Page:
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Swallowing Problems

Swalling problems - Cooking to Stop Diabetic Patients

Swallowing Problems and Holiday Dinners

I have always enjoyed planning and cooking holiday dinners for family and friends, but,  I will admit, swallowing problems can overshadow the festivities.

My mother and mother-in-law also enjoyed hosting holiday dinners. When each of them were elderly and in poor health, swallowing problems became a safety issue for them at holiday meals. Everyone was mindfully watching their eating, drinking, and swallowing, just in case.

When my mother-in-law had a stroke, she had to re-learn to chew and swallow safely. In the hospital, she was given a soft-food pureed diet and liquids were served with thickener to enable her to swallow safely without choking or aspirating food into her windpipe.

My mother had a diagnostic swallowing exam, and softened foods were recommended for her. About all I knew back then about a soft food diet was to boil, mash and cut everything in small pieces. Our home health care speech pathologist taught my mother the importance of taking small sips of beverages and eating slowly. She also taught my mother some jaw exercises which helped.

So, how will you handle preparing Thanksgiving dinner for  people who have swallowing problems? If you have an elderly loved one who has dysphagia, difficulty in swallowing, there is help available to help you plan meals and make them nutritious, tasty and choke-proof.

On the internet, you can find helpful advice at the website, Laura Michael, a nutritionist with specialized training in dysphagia, gives some practical modifications and advice about common Thanksgiving dishes here in her blog. She has advice about how to puree your turkey or ham meat portion and add instant food thickener, and how to fix that green bean casserole so that both Grandpa and the grand-kids can enjoy it. See it here.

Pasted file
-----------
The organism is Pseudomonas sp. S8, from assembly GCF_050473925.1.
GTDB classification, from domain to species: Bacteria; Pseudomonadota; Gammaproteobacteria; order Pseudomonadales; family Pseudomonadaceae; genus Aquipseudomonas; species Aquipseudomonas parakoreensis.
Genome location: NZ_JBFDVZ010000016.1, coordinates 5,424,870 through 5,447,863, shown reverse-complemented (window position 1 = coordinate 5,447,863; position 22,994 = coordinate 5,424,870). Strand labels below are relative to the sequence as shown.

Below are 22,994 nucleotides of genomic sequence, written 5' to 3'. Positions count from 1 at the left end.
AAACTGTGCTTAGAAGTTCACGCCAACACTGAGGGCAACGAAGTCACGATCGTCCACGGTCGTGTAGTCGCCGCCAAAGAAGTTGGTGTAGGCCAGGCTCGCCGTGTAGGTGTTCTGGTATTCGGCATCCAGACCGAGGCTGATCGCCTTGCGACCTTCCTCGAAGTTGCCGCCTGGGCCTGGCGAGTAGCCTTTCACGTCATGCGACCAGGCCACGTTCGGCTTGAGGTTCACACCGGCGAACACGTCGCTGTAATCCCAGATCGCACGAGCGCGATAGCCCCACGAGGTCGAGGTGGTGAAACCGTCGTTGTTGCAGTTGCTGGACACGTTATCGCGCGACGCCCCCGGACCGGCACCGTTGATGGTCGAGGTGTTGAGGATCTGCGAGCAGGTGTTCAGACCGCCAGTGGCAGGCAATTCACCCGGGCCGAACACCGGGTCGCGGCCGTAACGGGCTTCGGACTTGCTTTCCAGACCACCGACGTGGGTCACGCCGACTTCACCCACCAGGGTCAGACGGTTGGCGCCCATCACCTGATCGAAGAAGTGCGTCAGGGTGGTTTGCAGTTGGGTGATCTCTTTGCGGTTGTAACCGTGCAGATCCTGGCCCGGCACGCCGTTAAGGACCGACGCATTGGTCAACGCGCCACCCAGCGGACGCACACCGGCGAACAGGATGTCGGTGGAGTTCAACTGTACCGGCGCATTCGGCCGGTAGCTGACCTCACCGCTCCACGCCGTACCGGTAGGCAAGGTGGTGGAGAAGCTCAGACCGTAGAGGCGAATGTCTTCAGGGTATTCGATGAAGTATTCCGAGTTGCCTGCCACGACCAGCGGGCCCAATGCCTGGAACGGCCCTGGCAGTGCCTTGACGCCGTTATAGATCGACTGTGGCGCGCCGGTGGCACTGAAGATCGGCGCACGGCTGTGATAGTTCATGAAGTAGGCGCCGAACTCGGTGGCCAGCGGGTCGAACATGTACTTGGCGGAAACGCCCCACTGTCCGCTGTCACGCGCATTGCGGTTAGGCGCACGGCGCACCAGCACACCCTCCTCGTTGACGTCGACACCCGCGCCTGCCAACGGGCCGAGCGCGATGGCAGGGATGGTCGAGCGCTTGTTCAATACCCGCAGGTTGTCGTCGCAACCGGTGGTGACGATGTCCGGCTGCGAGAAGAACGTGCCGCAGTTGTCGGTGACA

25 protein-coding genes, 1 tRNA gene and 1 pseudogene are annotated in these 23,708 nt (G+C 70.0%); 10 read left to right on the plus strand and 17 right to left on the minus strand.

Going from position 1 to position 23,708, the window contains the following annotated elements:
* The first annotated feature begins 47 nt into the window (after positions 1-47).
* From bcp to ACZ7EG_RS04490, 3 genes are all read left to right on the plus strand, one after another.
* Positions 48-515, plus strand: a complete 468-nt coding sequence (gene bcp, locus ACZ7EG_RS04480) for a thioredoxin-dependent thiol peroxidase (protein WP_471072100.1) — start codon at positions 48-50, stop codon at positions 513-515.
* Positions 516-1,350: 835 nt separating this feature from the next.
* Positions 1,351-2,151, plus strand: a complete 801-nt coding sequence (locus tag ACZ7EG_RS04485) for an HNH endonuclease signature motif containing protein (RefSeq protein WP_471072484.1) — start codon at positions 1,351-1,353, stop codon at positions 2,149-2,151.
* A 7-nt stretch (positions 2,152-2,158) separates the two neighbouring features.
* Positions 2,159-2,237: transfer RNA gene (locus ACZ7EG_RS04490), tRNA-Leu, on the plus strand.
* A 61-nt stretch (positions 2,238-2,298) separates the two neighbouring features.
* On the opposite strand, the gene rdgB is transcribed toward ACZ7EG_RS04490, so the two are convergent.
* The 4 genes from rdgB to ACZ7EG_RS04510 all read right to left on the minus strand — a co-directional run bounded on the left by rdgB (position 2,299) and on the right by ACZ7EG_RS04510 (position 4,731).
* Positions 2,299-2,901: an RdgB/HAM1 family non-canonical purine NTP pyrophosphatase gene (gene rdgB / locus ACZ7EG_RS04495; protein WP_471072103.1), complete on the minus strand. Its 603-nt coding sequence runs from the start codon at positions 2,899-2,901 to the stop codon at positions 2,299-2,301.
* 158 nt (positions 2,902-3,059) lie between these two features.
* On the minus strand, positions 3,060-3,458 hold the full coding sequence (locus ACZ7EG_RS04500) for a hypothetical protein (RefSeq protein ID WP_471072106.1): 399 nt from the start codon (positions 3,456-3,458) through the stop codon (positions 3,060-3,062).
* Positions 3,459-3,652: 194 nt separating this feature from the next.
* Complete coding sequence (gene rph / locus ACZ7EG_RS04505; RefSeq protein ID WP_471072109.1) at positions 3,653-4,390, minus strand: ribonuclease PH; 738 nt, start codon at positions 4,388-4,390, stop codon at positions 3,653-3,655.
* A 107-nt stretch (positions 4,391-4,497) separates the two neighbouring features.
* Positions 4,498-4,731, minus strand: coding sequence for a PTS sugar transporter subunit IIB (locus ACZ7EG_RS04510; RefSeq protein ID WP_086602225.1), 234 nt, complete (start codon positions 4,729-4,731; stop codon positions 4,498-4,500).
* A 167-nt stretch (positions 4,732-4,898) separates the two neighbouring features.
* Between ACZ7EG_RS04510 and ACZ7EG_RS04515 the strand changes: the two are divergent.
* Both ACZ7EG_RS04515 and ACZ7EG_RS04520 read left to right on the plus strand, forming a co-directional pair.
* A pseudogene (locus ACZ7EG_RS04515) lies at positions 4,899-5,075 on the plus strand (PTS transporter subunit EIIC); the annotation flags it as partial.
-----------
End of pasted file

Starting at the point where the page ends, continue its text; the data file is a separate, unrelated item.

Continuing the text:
Laura Michael has videos and articles to help the cook learn how to use products and techniques for preparing softened and pureed foods. She trains caregivers and cooks to use the National Dysphagia Diet. She has written a manual, “Making Every Bite Count: Cooking for Someone with Swallowing Problems”, which contains valuable recipes, techniques and suggestions for cooking for someone with dysphagia. It is available for $29.95 which includes shipping and handling at her website. Ms. Michael is also working on a DVD cooking series to go along with the book “Making Every Bite Count”.   The videos will teach you the basic techniques you need to cook for someone with dysphagia, and the videos will also be available on her website for a fee.

So, learn how to make some changes in your cooking routines for the holidays. Then, invite everyone to your holiday dinners, and relax, knowing that even those with swallowing problems can eat comfortably.

They will enjoy being at the table with their family and friends because you made a few changes to their favorite dishes just for them.

Happy Thanksgiving!

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